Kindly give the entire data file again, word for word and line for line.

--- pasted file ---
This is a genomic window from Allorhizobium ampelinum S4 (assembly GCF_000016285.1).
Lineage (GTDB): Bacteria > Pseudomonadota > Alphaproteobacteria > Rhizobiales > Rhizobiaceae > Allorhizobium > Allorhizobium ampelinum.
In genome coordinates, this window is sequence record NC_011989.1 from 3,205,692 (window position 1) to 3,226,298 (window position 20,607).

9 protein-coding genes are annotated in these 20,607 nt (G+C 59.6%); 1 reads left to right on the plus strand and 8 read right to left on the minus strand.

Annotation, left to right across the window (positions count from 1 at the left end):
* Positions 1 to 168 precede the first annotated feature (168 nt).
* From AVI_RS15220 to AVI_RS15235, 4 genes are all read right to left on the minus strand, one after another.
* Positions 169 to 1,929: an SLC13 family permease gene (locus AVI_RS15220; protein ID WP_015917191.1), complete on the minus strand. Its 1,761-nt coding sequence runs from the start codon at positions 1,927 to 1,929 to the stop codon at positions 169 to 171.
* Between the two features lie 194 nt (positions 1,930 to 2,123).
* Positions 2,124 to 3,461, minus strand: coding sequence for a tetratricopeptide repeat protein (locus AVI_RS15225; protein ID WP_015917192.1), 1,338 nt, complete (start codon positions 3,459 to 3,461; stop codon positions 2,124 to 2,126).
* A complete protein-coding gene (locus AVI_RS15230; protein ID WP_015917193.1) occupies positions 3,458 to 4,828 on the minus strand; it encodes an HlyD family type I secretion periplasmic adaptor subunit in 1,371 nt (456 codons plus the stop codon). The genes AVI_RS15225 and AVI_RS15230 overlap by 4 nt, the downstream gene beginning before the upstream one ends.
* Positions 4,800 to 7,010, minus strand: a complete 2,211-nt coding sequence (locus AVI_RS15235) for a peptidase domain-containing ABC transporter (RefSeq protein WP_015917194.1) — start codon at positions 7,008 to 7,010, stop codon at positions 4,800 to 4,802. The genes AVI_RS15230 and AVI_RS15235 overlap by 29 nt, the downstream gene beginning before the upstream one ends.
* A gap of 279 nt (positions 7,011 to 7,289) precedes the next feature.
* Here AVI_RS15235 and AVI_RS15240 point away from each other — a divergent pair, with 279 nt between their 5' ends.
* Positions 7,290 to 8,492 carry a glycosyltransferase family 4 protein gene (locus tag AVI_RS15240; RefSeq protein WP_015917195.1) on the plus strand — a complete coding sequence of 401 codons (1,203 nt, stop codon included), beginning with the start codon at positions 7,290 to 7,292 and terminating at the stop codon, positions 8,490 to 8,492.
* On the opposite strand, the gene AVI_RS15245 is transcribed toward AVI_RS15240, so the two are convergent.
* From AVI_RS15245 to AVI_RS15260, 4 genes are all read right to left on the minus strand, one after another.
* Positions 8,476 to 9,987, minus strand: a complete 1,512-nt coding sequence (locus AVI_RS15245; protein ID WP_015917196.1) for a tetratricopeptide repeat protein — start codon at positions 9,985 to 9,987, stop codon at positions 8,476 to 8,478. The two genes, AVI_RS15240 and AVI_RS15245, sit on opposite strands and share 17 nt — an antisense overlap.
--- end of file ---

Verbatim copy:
This is a genomic window from Allorhizobium ampelinum S4 (assembly GCF_000016285.1).
Lineage (GTDB): Bacteria > Pseudomonadota > Alphaproteobacteria > Rhizobiales > Rhizobiaceae > Allorhizobium > Allorhizobium ampelinum.
In genome coordinates, this window is sequence record NC_011989.1 from 3,205,692 (window position 1) to 3,226,298 (window position 20,607).

9 protein-coding genes are annotated in these 20,607 nt (G+C 59.6%); 1 reads left to right on the plus strand and 8 read right to left on the minus strand.

Annotation, left to right across the window (positions count from 1 at the left end):
* Positions 1 to 168 precede the first annotated feature (168 nt).
* From AVI_RS15220 to AVI_RS15235, 4 genes are all read right to left on the minus strand, one after another.
* Positions 169 to 1,929: an SLC13 family permease gene (locus AVI_RS15220; protein ID WP_015917191.1), complete on the minus strand. Its 1,761-nt coding sequence runs from the start codon at positions 1,927 to 1,929 to the stop codon at positions 169 to 171.
* Between the two features lie 194 nt (positions 1,930 to 2,123).
* Positions 2,124 to 3,461, minus strand: coding sequence for a tetratricopeptide repeat protein (locus AVI_RS15225; protein ID WP_015917192.1), 1,338 nt, complete (start codon positions 3,459 to 3,461; stop codon positions 2,124 to 2,126).
* A complete protein-coding gene (locus AVI_RS15230; protein ID WP_015917193.1) occupies positions 3,458 to 4,828 on the minus strand; it encodes an HlyD family type I secretion periplasmic adaptor subunit in 1,371 nt (456 codons plus the stop codon). The genes AVI_RS15225 and AVI_RS15230 overlap by 4 nt, the downstream gene beginning before the upstream one ends.
* Positions 4,800 to 7,010, minus strand: a complete 2,211-nt coding sequence (locus AVI_RS15235) for a peptidase domain-containing ABC transporter (RefSeq protein WP_015917194.1) — start codon at positions 7,008 to 7,010, stop codon at positions 4,800 to 4,802. The genes AVI_RS15230 and AVI_RS15235 overlap by 29 nt, the downstream gene beginning before the upstream one ends.
* A gap of 279 nt (positions 7,011 to 7,289) precedes the next feature.
* Here AVI_RS15235 and AVI_RS15240 point away from each other — a divergent pair, with 279 nt between their 5' ends.
* Positions 7,290 to 8,492 carry a glycosyltransferase family 4 protein gene (locus tag AVI_RS15240; RefSeq protein WP_015917195.1) on the plus strand — a complete coding sequence of 401 codons (1,203 nt, stop codon included), beginning with the start codon at positions 7,290 to 7,292 and terminating at the stop codon, positions 8,490 to 8,492.
* On the opposite strand, the gene AVI_RS15245 is transcribed toward AVI_RS15240, so the two are convergent.
* From AVI_RS15245 to AVI_RS15260, 4 genes are all read right to left on the minus strand, one after another.
* Positions 8,476 to 9,987, minus strand: a complete 1,512-nt coding sequence (locus AVI_RS15245; protein ID WP_015917196.1) for a tetratricopeptide repeat protein — start codon at positions 9,985 to 9,987, stop codon at positions 8,476 to 8,478. The two genes, AVI_RS15240 and AVI_RS15245, sit on opposite strands and share 17 nt — an antisense overlap.